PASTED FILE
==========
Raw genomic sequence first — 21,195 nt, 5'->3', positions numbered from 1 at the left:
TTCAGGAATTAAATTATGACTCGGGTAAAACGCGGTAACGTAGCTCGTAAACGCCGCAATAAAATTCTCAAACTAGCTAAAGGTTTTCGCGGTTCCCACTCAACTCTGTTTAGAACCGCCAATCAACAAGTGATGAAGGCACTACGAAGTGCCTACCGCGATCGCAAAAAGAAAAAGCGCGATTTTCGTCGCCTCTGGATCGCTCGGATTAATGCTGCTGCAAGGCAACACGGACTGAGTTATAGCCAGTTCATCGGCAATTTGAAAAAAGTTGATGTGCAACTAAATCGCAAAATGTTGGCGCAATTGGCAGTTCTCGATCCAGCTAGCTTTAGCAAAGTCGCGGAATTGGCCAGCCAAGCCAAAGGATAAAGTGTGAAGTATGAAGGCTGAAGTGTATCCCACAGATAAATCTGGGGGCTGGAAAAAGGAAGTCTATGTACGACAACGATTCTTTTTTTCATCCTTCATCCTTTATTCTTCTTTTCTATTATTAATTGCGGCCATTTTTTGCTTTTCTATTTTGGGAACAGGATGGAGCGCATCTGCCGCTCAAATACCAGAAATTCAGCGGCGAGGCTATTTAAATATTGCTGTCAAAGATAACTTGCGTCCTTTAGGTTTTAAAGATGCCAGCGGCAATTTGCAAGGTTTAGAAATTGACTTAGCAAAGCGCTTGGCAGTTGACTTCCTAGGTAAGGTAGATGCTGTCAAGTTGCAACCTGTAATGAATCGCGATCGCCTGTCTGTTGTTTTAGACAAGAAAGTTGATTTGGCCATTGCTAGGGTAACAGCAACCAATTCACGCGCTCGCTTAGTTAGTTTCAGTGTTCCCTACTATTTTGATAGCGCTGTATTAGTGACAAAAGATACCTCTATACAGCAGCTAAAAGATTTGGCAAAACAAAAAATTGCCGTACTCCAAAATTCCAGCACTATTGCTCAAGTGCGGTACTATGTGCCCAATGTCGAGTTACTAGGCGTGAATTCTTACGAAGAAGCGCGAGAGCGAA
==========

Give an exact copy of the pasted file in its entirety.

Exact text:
Raw genomic sequence first — 21,195 nt, 5'->3', positions numbered from 1 at the left:
TTCAGGAATTAAATTATGACTCGGGTAAAACGCGGTAACGTAGCTCGTAAACGCCGCAATAAAATTCTCAAACTAGCTAAAGGTTTTCGCGGTTCCCACTCAACTCTGTTTAGAACCGCCAATCAACAAGTGATGAAGGCACTACGAAGTGCCTACCGCGATCGCAAAAAGAAAAAGCGCGATTTTCGTCGCCTCTGGATCGCTCGGATTAATGCTGCTGCAAGGCAACACGGACTGAGTTATAGCCAGTTCATCGGCAATTTGAAAAAAGTTGATGTGCAACTAAATCGCAAAATGTTGGCGCAATTGGCAGTTCTCGATCCAGCTAGCTTTAGCAAAGTCGCGGAATTGGCCAGCCAAGCCAAAGGATAAAGTGTGAAGTATGAAGGCTGAAGTGTATCCCACAGATAAATCTGGGGGCTGGAAAAAGGAAGTCTATGTACGACAACGATTCTTTTTTTCATCCTTCATCCTTTATTCTTCTTTTCTATTATTAATTGCGGCCATTTTTTGCTTTTCTATTTTGGGAACAGGATGGAGCGCATCTGCCGCTCAAATACCAGAAATTCAGCGGCGAGGCTATTTAAATATTGCTGTCAAAGATAACTTGCGTCCTTTAGGTTTTAAAGATGCCAGCGGCAATTTGCAAGGTTTAGAAATTGACTTAGCAAAGCGCTTGGCAGTTGACTTCCTAGGTAAGGTAGATGCTGTCAAGTTGCAACCTGTAATGAATCGCGATCGCCTGTCTGTTGTTTTAGACAAGAAAGTTGATTTGGCCATTGCTAGGGTAACAGCAACCAATTCACGCGCTCGCTTAGTTAGTTTCAGTGTTCCCTACTATTTTGATAGCGCTGTATTAGTGACAAAAGATACCTCTATACAGCAGCTAAAAGATTTGGCAAAACAAAAAATTGCCGTACTCCAAAATTCCAGCACTATTGCTCAAGTGCGGTACTATGTGCCCAATGTCGAGTTACTAGGCGTGAATTCTTACGAAGAAGCGCGAGAGCGAA